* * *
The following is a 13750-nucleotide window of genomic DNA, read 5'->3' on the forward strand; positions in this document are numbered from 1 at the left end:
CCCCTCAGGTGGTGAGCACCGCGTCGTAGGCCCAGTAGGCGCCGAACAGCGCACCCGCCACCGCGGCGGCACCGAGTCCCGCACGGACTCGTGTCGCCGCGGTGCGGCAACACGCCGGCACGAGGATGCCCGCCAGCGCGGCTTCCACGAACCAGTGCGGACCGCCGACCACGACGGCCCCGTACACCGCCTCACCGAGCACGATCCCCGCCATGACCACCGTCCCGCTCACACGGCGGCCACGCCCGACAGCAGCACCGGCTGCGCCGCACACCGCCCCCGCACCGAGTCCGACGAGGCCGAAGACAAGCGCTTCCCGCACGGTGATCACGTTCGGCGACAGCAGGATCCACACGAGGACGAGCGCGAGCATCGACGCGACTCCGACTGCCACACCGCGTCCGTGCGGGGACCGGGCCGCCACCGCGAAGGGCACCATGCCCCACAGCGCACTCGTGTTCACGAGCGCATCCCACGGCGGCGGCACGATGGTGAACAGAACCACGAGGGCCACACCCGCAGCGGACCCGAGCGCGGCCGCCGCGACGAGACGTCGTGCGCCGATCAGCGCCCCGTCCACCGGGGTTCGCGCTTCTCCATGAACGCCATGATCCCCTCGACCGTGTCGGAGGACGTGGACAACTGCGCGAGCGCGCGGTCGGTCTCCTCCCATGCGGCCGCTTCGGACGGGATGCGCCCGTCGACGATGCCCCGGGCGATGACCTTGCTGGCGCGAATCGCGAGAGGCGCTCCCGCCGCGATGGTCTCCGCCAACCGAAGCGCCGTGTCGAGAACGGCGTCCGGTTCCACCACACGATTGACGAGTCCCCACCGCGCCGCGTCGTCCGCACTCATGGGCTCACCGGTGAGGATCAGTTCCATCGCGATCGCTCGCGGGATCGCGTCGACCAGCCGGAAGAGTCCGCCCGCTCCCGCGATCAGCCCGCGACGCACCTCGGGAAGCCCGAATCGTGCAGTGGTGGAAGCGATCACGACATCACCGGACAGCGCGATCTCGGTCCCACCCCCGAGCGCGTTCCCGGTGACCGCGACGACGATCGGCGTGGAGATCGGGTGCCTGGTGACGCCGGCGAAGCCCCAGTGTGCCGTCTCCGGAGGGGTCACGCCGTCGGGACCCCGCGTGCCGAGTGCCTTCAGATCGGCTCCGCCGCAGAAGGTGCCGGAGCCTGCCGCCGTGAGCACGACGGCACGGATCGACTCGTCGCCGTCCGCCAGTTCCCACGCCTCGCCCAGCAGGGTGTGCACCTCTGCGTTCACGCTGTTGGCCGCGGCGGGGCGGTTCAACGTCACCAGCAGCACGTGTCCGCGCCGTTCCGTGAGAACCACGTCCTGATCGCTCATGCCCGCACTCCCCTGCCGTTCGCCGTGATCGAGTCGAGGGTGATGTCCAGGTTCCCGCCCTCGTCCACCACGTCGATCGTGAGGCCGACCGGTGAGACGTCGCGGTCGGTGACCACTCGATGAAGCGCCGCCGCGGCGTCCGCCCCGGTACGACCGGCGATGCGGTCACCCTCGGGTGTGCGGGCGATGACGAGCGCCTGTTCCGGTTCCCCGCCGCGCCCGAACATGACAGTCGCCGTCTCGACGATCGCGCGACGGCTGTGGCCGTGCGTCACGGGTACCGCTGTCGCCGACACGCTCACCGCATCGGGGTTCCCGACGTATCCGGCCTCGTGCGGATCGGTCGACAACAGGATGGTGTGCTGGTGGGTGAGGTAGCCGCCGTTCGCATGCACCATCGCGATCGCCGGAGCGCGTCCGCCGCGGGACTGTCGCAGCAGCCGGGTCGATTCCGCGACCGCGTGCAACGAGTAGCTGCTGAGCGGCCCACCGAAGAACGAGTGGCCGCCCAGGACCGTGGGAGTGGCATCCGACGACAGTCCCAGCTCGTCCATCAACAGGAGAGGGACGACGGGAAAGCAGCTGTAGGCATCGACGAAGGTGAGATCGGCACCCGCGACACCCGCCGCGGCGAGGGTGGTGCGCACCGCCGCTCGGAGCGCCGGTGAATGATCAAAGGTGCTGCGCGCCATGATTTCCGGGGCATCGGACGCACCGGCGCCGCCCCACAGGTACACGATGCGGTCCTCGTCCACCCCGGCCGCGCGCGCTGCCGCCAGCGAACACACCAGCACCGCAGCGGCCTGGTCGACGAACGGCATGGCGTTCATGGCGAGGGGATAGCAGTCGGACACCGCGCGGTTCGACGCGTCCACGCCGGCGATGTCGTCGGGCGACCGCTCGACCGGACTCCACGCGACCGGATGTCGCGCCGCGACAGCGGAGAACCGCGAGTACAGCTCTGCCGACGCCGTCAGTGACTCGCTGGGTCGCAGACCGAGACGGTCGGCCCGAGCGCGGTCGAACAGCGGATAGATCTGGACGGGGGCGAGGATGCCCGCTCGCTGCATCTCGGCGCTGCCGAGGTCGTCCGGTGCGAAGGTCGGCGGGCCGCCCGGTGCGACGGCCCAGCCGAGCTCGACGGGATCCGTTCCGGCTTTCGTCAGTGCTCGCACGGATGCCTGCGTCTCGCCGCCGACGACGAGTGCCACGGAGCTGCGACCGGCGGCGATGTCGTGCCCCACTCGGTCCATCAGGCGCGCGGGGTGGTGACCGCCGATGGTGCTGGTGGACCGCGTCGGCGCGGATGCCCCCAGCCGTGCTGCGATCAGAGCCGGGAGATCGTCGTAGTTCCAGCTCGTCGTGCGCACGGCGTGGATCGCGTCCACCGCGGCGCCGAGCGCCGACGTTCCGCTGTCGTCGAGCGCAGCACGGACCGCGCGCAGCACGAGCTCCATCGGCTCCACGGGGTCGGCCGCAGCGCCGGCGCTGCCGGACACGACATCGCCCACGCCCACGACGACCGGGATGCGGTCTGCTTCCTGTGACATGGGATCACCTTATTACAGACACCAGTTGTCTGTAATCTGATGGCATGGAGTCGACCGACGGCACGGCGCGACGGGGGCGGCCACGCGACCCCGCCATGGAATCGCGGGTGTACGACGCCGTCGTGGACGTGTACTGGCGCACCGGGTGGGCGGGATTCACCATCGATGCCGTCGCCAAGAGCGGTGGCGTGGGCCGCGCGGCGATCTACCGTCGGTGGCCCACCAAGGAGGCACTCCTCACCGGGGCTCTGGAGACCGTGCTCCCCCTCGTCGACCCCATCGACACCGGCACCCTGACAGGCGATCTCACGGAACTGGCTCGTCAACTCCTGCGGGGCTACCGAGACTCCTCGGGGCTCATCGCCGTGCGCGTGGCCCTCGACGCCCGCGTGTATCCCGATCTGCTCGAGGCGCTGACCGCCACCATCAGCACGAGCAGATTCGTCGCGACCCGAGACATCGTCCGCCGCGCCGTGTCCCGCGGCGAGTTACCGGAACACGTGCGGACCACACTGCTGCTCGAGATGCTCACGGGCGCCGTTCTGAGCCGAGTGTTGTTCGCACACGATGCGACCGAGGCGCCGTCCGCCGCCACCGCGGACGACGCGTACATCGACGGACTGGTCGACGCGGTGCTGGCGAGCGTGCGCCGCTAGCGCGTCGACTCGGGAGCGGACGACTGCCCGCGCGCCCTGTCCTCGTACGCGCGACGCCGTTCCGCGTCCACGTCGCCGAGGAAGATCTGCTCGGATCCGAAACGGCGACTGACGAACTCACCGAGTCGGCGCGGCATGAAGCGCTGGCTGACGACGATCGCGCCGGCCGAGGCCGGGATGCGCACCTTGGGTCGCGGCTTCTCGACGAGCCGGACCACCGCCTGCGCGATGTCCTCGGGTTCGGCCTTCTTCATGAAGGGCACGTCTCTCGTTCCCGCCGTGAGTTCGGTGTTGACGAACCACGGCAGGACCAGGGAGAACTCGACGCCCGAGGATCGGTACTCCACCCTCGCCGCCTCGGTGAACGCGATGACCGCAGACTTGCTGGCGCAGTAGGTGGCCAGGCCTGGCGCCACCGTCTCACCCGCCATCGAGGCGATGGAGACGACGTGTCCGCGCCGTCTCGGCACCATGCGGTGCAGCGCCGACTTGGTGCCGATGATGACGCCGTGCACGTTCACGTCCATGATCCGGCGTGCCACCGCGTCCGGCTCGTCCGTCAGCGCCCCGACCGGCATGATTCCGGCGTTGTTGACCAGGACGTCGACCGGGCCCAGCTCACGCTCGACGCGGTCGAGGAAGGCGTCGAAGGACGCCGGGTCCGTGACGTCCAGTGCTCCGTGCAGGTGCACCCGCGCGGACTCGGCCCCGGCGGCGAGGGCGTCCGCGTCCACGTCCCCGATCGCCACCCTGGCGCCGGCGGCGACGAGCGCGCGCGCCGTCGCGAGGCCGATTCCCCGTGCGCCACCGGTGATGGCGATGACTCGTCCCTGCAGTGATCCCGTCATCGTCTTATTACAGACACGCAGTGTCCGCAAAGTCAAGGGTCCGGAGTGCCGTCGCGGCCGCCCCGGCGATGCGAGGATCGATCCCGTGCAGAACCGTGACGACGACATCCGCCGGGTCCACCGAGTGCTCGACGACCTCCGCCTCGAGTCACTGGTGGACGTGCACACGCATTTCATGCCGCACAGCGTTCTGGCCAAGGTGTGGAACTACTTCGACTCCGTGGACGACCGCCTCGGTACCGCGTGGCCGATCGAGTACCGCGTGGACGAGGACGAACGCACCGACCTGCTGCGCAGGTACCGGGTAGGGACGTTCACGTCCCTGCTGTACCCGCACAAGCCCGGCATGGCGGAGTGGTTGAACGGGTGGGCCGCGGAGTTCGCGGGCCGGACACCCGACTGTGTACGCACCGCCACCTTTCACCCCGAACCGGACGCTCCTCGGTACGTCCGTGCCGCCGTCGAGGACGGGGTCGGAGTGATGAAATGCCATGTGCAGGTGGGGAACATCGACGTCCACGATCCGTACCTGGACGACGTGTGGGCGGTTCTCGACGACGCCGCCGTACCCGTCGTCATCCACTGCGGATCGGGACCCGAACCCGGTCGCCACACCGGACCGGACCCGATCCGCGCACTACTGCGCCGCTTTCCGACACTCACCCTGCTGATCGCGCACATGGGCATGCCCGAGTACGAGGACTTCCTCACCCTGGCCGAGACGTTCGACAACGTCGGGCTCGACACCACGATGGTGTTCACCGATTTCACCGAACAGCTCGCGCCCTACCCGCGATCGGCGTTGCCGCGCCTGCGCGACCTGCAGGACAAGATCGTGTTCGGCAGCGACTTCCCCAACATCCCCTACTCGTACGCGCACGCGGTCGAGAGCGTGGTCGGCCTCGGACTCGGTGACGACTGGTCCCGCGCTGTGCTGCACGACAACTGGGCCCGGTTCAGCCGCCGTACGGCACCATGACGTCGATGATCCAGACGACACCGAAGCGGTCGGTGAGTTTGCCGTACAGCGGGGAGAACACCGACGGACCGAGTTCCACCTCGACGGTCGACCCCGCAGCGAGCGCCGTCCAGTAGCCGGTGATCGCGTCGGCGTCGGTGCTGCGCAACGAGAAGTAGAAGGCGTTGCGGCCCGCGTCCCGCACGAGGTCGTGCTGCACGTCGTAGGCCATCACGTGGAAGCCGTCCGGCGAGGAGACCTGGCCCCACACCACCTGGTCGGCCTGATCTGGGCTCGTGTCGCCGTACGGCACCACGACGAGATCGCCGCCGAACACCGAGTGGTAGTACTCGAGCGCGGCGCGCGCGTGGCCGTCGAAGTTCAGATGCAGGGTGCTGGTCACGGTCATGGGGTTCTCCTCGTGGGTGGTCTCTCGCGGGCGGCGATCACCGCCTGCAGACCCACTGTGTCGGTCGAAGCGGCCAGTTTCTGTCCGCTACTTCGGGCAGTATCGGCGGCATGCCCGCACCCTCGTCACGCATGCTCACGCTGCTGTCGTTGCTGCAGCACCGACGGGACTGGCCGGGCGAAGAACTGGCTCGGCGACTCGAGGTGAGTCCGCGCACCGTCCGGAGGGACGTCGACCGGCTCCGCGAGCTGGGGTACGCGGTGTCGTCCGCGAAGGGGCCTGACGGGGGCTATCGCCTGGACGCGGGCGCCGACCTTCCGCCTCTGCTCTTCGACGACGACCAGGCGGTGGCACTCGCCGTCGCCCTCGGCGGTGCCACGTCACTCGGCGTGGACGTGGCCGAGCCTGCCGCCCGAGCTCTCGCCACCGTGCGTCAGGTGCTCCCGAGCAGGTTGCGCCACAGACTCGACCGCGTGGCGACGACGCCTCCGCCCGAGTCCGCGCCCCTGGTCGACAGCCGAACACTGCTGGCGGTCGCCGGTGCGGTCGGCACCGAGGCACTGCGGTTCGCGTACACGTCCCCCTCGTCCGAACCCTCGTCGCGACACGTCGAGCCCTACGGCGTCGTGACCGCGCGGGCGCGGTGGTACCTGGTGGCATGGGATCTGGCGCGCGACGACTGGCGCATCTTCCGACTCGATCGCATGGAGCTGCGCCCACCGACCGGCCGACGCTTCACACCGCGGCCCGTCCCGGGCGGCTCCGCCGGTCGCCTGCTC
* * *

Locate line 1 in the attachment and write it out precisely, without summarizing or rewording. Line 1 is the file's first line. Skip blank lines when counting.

The following is a 13750-nucleotide window of genomic DNA, read 5'->3' on the forward strand; positions in this document are numbered from 1 at the left end: